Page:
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Rescue underway for pod of dolphins stranded by ice in Dildo Cove

A pod of hapless white-beaked dolphins has been stranded by sea ice in the shallow harbour outside Dildo, N.L.

The dolphins could be seen swimming in circles just metres away from worried onlookers, trapped in an area about the size of a residential swimming pool.

People in the area told CBC News they hadn’t witnessed stranded dolphins in Dildo Cove for decades.

By lunchtime Thursday, three of the 10 dolphins had been pulled out of the water by Fisheries and Oceans Canada officials, a process requiring workers and volunteers to submerge themselves in the frigid seawater in a bid to guide the dolphins closer to shore.

Those three dolphins died before they could be relocated.

Seven more remained in the harbour as of mid-afternoon, unable to swim out to the open ocean due to arctic pack ice that had drifted almost to shore.

rescue underway for pod of dolphins stranded by ice in dildo cove

Dolphin rescue in Dildo Cove

3 hours ago

Duration 1:02

At least 10 dolphins were stuck in an ice-free area the size of a swimming pool just outside Dildo, N.L., as fisheries officials and volunteers attempted to relocate the pod.

“Just havin’ a look and hoping we can get some of these fellers off to sea,” said Dildo resident Susan Reid, who was watching the operation unfold Thursday morning.

“We just like to save what we can. It’s hard to see, but the more we save the better we feel, so we just hope we can save a few more.”

Ice a natural killer

The rescue effort has been hampered by enormous challenges.

“Just trying to get them out of the water is a huge effort,” said Wayne Ledwell, a marine biologist and head of the Whale Release and Strandings Group.

“First you gotta catch them, then you got a three- to five-hundred pound animal, and they don’t got much to hold onto.”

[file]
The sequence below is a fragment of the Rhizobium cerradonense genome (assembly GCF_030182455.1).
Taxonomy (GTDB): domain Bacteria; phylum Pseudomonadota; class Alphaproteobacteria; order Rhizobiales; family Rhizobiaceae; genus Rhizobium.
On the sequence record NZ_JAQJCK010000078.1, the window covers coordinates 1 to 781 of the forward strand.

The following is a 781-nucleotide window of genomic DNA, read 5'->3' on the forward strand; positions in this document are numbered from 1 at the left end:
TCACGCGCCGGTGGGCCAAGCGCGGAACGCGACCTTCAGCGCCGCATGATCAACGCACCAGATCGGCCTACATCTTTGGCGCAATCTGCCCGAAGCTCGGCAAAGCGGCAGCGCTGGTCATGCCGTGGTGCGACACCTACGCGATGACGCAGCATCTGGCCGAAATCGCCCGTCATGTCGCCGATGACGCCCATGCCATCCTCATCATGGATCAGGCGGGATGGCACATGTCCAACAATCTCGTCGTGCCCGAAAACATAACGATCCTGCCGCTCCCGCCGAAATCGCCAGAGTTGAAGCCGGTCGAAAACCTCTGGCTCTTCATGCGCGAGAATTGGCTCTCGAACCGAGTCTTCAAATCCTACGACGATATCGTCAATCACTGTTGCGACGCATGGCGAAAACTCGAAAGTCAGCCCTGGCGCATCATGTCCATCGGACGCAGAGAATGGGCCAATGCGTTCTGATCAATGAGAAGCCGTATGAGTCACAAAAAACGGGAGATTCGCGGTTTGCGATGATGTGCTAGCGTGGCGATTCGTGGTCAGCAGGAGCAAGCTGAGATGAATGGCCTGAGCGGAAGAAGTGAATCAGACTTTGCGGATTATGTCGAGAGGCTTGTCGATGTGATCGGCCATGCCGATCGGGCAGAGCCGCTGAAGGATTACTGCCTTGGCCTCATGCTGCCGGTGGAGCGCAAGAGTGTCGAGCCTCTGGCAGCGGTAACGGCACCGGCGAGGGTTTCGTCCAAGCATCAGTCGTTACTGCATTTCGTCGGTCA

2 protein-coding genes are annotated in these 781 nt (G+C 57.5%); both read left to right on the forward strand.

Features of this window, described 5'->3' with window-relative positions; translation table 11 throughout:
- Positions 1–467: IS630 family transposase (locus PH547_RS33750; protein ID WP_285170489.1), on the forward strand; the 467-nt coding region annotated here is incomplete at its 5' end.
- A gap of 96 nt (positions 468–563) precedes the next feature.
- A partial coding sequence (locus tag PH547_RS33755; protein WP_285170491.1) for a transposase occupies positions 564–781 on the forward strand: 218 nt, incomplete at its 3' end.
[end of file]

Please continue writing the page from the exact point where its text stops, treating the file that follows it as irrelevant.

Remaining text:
Ledwell says handling a dolphin means attempting to grasp it by its slippery dorsal and pectoral fins — it can’t be pulled by its tail, he said.

Volunteers have brought down snowmobile sleds to transport the captured animals from the shore to nearby trucks. The rescued dolphins will be transported for release in nearby Placentia Bay, which is currently free of ice.

A man in a toque with icy water and dolphins in background
Marine biologist Wayne Ledwell heads the Whale Release and Strandings Group in Newfoundland and Labrador. (Terry Roberts/CBC)

The Dildo dolphins are one pod of several that have found themselves stranded in Trinity Bay in recent weeks. 

“Seems to be probably one big group of them that got split up,” says Ledwell. “They’re just trying to evade the ice.”

The heavy sea ice is notorious for killing dolphins, Ledwell added, saying it can often confuse, crush and trap the mammals, thwarting their ability to navigate to safety. Dolphins also won’t swim underneath ice as it hinders their ability to surface for air.

Volunteers are trying to prevent the sea ice in Dildo Cove from pressing up against the shore, rigging a partition with ropes and weights to hold it in place and buy the dolphins time for the weather to shift the ice away from the harbour.

Ledwell says if the ice can be reined in, the remaining seven dolphins will likely survive.

Read more from CBC Newfoundland and Labrador

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